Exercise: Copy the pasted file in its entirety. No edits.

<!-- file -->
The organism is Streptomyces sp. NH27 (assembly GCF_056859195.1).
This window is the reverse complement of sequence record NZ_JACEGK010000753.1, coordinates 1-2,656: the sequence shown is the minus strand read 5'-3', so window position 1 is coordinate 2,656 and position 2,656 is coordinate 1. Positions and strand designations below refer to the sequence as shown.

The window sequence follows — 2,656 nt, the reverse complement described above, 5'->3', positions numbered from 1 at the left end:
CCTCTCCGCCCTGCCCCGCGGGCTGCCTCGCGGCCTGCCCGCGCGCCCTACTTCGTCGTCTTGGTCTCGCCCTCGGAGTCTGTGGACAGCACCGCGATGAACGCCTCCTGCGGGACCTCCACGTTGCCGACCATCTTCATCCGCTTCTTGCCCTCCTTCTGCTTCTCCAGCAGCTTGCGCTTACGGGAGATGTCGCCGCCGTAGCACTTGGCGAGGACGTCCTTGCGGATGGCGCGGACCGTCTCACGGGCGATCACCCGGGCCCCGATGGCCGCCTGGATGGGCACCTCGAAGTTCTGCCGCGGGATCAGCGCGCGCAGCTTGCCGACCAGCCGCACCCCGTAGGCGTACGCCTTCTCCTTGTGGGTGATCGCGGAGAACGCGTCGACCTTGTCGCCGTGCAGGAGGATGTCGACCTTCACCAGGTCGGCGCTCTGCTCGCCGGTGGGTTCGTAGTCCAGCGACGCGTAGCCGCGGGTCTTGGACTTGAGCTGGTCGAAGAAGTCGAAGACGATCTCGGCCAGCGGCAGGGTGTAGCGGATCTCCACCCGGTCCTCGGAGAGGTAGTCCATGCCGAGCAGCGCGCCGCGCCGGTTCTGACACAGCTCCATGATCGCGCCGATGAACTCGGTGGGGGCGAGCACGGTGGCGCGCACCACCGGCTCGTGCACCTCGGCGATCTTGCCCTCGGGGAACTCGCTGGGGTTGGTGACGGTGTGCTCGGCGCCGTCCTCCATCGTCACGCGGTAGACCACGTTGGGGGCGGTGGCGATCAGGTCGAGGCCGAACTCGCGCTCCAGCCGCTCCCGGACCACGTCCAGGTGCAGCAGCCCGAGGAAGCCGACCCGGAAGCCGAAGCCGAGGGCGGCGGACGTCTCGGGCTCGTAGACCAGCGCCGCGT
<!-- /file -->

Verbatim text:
The organism is Streptomyces sp. NH27 (assembly GCF_056859195.1).
This window is the reverse complement of sequence record NZ_JACEGK010000753.1, coordinates 1-2,656: the sequence shown is the minus strand read 5'-3', so window position 1 is coordinate 2,656 and position 2,656 is coordinate 1. Positions and strand designations below refer to the sequence as shown.

The window sequence follows — 2,656 nt, the reverse complement described above, 5'->3', positions numbered from 1 at the left end:
CCTCTCCGCCCTGCCCCGCGGGCTGCCTCGCGGCCTGCCCGCGCGCCCTACTTCGTCGTCTTGGTCTCGCCCTCGGAGTCTGTGGACAGCACCGCGATGAACGCCTCCTGCGGGACCTCCACGTTGCCGACCATCTTCATCCGCTTCTTGCCCTCCTTCTGCTTCTCCAGCAGCTTGCGCTTACGGGAGATGTCGCCGCCGTAGCACTTGGCGAGGACGTCCTTGCGGATGGCGCGGACCGTCTCACGGGCGATCACCCGGGCCCCGATGGCCGCCTGGATGGGCACCTCGAAGTTCTGCCGCGGGATCAGCGCGCGCAGCTTGCCGACCAGCCGCACCCCGTAGGCGTACGCCTTCTCCTTGTGGGTGATCGCGGAGAACGCGTCGACCTTGTCGCCGTGCAGGAGGATGTCGACCTTCACCAGGTCGGCGCTCTGCTCGCCGGTGGGTTCGTAGTCCAGCGACGCGTAGCCGCGGGTCTTGGACTTGAGCTGGTCGAAGAAGTCGAAGACGATCTCGGCCAGCGGCAGGGTGTAGCGGATCTCCACCCGGTCCTCGGAGAGGTAGTCCATGCCGAGCAGCGCGCCGCGCCGGTTCTGACACAGCTCCATGATCGCGCCGATGAACTCGGTGGGGGCGAGCACGGTGGCGCGCACCACCGGCTCGTGCACCTCGGCGATCTTGCCCTCGGGGAACTCGCTGGGGTTGGTGACGGTGTGCTCGGCGCCGTCCTCCATCGTCACGCGGTAGACCACGTTGGGGGCGGTGGCGATCAGGTCGAGGCCGAACTCGCGCTCCAGCCGCTCCCGGACCACGTCCAGGTGCAGCAGCCCGAGGAAGCCGACCCGGAAGCCGAAGCCGAGGGCGGCGGACGTCTCGGGCTCGTAGACCAGCGCCGCGT